Carmen Villain is as mysterious as her music. Born Carmen Hillestad, the half-Mexican, half-Norwegian chanteuse began her career as a cover model for magazines like Vogue, Marie Claire, and Nylon. She now lives in London, and has spent some time in the United States – different publications have mentioned Michigan and New York. And – despite a being covered by sites from SPIN and Pitchfork to VICE to Refinery 29 – that’s about all we know about Carmen Villain.
Carmen Villain’s debut album, “Sleeper,” does little to alleviate the mystery, though that might be just the point. The album – featuring a woman’s face (Hillestad’s?) on a jet black background, all but hidden by her white-blonde hair – contains twelve songs, several with portmanteau titles like “Lifeissin,” “Slowaway,” and “Kingwoman.” The lo-fi alt-rock album contains plenty of fuzzy guitars and drums that often overpower Carmen Villain’s sometimes mumbled, sometimes monotone, usually layered vocals. Which isn’t to say that the effect isn’t intentional – it is, contributing to a dark, witchy sound that’s trendy enough to be written about in the music pages of the magazines where Carmen Hillestad once modeled. There’s an anxiety underneath all the lovely layers: it’s a dreamy sound, but it’s a fever dream.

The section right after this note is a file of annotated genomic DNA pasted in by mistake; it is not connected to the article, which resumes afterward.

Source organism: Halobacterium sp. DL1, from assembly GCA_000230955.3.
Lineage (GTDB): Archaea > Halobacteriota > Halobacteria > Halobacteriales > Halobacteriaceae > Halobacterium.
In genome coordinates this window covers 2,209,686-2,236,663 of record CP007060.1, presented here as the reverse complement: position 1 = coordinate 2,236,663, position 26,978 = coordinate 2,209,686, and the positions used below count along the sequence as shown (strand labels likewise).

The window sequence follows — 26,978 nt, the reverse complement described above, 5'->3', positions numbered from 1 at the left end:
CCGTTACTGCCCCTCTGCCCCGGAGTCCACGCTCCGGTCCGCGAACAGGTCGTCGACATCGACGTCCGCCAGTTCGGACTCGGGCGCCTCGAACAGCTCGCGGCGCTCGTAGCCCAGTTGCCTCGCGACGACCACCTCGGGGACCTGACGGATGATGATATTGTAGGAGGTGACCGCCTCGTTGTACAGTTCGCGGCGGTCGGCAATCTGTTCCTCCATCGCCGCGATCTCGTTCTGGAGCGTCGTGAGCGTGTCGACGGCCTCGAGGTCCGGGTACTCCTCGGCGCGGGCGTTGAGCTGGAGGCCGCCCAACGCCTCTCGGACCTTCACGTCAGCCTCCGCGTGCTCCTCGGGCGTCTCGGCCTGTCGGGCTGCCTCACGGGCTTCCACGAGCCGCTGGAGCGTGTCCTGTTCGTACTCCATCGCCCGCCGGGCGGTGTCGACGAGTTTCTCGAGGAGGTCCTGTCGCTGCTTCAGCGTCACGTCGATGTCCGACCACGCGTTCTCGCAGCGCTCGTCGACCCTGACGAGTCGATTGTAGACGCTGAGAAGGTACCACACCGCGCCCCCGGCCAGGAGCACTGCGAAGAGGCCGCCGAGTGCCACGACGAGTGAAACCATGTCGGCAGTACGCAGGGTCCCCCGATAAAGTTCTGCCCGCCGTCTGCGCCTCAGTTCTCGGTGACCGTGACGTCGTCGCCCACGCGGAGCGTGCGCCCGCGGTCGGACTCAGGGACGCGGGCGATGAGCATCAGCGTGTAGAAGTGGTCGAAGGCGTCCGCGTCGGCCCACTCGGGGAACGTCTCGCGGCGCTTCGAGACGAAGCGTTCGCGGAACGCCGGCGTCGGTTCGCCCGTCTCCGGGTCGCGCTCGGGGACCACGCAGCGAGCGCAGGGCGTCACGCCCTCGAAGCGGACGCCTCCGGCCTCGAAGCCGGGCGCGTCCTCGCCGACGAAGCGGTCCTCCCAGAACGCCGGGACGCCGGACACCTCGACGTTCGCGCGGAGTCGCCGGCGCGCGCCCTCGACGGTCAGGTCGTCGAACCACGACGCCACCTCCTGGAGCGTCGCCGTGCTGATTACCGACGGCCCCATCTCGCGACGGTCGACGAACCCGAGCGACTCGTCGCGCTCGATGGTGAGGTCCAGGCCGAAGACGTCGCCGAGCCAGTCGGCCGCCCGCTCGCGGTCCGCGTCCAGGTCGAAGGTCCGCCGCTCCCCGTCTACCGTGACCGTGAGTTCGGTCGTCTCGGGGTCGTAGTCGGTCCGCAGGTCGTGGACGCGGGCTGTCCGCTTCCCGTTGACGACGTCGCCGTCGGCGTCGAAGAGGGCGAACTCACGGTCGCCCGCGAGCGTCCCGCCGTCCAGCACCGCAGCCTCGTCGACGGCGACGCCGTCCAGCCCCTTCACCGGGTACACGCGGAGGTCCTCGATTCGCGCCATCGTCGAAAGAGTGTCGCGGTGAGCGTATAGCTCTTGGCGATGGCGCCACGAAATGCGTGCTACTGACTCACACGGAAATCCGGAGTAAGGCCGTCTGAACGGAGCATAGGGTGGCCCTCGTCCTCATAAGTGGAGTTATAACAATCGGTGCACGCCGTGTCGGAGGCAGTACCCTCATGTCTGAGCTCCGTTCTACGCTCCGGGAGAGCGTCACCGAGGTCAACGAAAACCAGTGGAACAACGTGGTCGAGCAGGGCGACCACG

Carmen Villain’s official Facebook page lists her influences as Royal Trux, Cat Power, Sun City Girls, and Syd Barrett. The Cat Power influence is especially recognizable in the way Villain layers and buries her voice amid the guitars and keyboards. Sun City Girls, a 1980s experimental rock band, lends itself to the mystery and the occasional sheer strangeness of Carmen Villain’s sound.
Carmen Villain reminds me of another model-turned-singer, Charlotte Kemp-Muhl, who sings with boyfriend Sean Lennon in the project Ghost of a Saber Tooth Tiger. Kemp-Muhl and Carmen Villain share an almost bored-sounding inflection, as well as occasional nonsensical lyrics and a to-the-moment, on-trend sound. And, of course, they’re both gorgeous it girls.
In the opening song, “Two Towns,” Hillestad croons, “Just give me some money,” before the song transformers into a dreamy, sing-songy, layered melody. “Two Towns” is a strong opener, but the standout here has to be “Lifeissin,” Carmen Villain’s first single. Reverbed guitars, keyboards, murmurs, and wind-like noises are layered to create a haunting atmosphere, anchored by Hillestad’s haunting, murmured vocals.
“Seek out, breathe in. / Breathe frost, yeah / Life is sin,” she sings. It doesn’t make much sense, but it doesn’t have to – it’s the effect that counts.